Guide written by:
John, Passionate gardener, Cambridge
When setting up a permaculture garden, the first priority is taking the time to observe your space. This step is absolutely essential for deciding on the right design and will ultimately determine how productive your garden will be.
Use this stage to work out the strengths of your garden and how make the most of them. However, bear in mind that it's always helpful to keep your options open, so you can change or improve your garden in the future as needed.
If your garden is sloped, think about sun exposure, wind (in terms of direction, speed and frequency) and any frost-vulnerable areas.
Make a note of any areas that receive direct sunlight for much of the day as well as any shady areas (behind trees, walls etc.). This is important for deciding where to put your plants or where to form an area for relaxing, and so on.
The plants that naturally grow on your land will give you an idea of the type of the soil you have (provided you have a bit of background knowledge). Think about the location of any existing trees and what they have to offer, or whether they might need to be cut down.
The composition of the soil – in terms of clay, sand, lime and humus content – will help you to choose which plants to grow and which to avoid. With a little experience, you can determine your soil type simply by looking at it. If you're not sure, ask your neighbours or carry out a soil analysis.
A healthy garden environment will be teeming with birds, insects and small mammals.
Think about the garden materials you might need to outsource. This may include salvaged materials, waste vegetation, stones, or manure from a nearby stables or farm.
Make a list of all the elements you need or want: a play space for your kids, a chill-out area surrounded by flowers, a small orchard, a certain type of tree that you love, any animals you might want to keep, and so on.
Work out how much time you have to complete the project and how many pairs of hands you'll need. If you think your vision is achievable, get things going by drawing up a plan.
This is where you'll have to start thinking about design. We're not talking about aesthetics or decoration here, but rather the following points:
Now's the time to draw up your final plan for the garden making sure to mark out all the existing features. At this stage, you'll also have to map out the path of the sun through your garden and where the main shadows fall throughout your space. Take note of wind exposed areas, trees, water sources and slopes.
Divide your garden into several zones according to the position of your home. Generally speaking, the more an area is used, the closer it should be to the house.
Vegetables that are harvested less often (leeks, carrots, cabbage, etc.) can be a bit further away. Vegetables that are only harvested once a year (peppers, late potatoes, etc.) should be relegated to the edges of your vegetable plot alongside any fruit trees.
The bottom of your garden can be left wild to allow wild plants and flowers to thrive. You can also place piles of wood or grow hedges in this area to provide shelter for wildlife.
If you have a large enough space, your garden can be divided into as many as 4 or 5 separate zones.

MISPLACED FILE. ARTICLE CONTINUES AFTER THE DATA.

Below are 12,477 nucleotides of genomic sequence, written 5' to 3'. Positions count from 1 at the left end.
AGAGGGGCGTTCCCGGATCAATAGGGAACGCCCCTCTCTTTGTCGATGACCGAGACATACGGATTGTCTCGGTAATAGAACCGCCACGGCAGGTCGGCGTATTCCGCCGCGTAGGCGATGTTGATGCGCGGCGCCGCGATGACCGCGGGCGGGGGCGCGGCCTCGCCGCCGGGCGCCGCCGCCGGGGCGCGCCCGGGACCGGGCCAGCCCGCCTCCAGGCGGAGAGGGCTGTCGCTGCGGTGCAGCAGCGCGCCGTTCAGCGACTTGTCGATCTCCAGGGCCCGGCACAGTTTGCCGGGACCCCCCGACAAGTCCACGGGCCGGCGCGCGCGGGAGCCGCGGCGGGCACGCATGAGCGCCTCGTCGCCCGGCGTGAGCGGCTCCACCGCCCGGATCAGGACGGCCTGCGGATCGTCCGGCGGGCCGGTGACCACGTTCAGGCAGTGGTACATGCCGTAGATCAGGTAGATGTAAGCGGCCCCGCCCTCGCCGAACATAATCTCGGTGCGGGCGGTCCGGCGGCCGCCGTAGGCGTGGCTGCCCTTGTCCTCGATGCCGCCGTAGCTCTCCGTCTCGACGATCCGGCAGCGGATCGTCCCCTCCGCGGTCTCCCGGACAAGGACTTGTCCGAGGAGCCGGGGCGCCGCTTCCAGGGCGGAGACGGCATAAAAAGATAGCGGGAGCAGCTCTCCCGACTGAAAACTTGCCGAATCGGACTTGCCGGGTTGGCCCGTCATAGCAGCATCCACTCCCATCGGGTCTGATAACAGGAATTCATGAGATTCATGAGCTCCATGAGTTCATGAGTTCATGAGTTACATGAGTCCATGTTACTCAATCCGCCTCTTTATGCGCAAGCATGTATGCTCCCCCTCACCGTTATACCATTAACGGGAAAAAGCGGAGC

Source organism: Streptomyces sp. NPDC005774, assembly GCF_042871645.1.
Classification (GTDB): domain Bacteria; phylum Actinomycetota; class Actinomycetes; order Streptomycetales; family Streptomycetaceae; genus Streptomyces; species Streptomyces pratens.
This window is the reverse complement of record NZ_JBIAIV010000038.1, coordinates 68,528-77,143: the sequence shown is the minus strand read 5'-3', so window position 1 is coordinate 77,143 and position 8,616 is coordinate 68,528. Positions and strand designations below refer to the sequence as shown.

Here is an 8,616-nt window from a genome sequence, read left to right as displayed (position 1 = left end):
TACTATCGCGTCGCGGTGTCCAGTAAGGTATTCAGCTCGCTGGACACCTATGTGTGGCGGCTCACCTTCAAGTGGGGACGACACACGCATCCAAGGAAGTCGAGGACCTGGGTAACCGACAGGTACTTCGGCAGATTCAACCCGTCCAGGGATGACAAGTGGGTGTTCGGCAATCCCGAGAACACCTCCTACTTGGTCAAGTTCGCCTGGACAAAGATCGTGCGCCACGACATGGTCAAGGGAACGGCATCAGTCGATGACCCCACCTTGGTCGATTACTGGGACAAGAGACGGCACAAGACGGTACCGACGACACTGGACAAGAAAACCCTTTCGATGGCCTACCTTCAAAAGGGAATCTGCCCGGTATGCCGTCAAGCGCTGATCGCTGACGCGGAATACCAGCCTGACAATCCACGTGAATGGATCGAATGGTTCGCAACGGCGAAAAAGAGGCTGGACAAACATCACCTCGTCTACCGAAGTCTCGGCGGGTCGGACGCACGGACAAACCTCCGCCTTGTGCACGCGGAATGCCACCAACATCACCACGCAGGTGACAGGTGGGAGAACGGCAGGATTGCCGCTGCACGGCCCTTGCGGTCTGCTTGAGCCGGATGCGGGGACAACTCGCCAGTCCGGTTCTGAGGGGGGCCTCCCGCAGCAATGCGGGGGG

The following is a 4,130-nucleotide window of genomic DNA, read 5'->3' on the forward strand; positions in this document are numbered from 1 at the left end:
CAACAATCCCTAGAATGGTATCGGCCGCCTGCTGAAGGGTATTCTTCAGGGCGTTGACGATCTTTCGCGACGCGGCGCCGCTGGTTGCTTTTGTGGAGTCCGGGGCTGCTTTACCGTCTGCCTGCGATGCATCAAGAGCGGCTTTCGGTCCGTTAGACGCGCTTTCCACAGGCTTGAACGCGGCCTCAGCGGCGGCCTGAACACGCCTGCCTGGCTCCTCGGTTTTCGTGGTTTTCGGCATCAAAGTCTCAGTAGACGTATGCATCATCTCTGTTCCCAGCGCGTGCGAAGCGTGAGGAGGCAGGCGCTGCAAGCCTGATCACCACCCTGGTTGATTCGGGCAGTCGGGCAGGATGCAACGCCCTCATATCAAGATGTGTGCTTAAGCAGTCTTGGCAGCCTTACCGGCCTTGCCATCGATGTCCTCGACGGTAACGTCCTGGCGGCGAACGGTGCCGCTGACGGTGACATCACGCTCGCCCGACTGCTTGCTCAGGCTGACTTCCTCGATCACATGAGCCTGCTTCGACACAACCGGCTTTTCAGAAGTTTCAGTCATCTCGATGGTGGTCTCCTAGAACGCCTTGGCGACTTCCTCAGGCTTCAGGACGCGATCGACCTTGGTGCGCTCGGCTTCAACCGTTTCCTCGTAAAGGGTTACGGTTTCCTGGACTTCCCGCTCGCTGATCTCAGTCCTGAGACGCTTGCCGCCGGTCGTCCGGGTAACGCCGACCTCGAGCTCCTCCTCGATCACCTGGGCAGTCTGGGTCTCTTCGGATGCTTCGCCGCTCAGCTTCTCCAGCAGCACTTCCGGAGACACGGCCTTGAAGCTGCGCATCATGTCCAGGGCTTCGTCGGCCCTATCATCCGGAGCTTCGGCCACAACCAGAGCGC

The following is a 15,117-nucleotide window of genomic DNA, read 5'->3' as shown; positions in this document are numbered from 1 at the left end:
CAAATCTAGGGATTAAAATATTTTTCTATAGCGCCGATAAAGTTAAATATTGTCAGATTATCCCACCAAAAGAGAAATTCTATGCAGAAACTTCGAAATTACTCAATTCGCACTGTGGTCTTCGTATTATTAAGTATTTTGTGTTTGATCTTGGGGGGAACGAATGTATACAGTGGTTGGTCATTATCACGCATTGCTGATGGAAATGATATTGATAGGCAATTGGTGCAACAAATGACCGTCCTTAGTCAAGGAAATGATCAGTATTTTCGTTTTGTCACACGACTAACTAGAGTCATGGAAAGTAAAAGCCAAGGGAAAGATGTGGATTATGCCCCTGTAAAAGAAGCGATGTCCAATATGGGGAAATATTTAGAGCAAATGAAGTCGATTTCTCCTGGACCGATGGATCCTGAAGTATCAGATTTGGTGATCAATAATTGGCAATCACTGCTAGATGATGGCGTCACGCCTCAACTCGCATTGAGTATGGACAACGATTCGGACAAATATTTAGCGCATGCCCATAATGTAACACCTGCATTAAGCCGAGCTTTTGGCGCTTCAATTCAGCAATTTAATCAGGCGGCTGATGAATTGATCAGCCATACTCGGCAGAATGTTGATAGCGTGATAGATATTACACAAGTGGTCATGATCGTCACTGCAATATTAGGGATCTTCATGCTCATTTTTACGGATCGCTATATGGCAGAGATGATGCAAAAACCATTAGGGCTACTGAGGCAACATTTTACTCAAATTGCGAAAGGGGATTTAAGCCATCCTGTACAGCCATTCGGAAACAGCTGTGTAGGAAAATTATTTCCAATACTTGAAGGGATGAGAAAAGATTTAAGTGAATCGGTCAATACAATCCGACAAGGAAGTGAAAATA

In terms design, exposure to things like wind, sunlight and visual pollution should be included in your initial plans. This will help you to make the most of your surroundings.
This is especially important for certain plants or when installing any outdoor structures. It's not just a question of simply visualising buildings, paths, plants, etc., but rather using their position to create an efficient and productive system.
Plants requiring plenty of sunlight should be kept in full sun or trained against a south-facing wall whereas large trees should be kept on the northern border so as not to cast shadow over your garden. Hedges can be used to cover up unsightly neighbouring buildings and a lean-to greenhouse can help to heat up your home!
Permaculture and biodynamics are complementary methods that take a responsible and economical approach to gardening. Both techniques are aimed at making the most of our natural environment to help promote sustainable development.
Gardening with the moon helps to encourage abundant harvests, healthy plant growth and better seed quality. All of this can be achieved simply by following a lunar calendar based on the phases of the moon and the constellations.
Permaculture is an entire way of life which, beyond its application in organic gardening, aims to protect the planet today and for generations to come. By working with nature, recycling and using techniques like companion planting , you'll soon discover that permaculture has a lot to offer!
Guide written by:
John, Passionate gardener, Cambridge, 92 guides
When I was young, I was already working in the family garden. Perhaps that is where my interest in plants and gardening came from. So, it was logical for me to study plant biology. At the request of various publishers I have, over twenty-five years, written many books on the subject of plants and mushrooms (a subject that is close to my heart). They were mostly identification guides at first, but shortly after they were about gardening, thus renewing the first passion of my childhood. I have also regularly collaborated with several magazines specialising in the field of gardening or more generally in nature. There is no gardener without a garden, I have cultivated mine in a small corner of Cambridge for the last thirty years and this is where I put into practice the methods of cultivation that will I advise you in as well.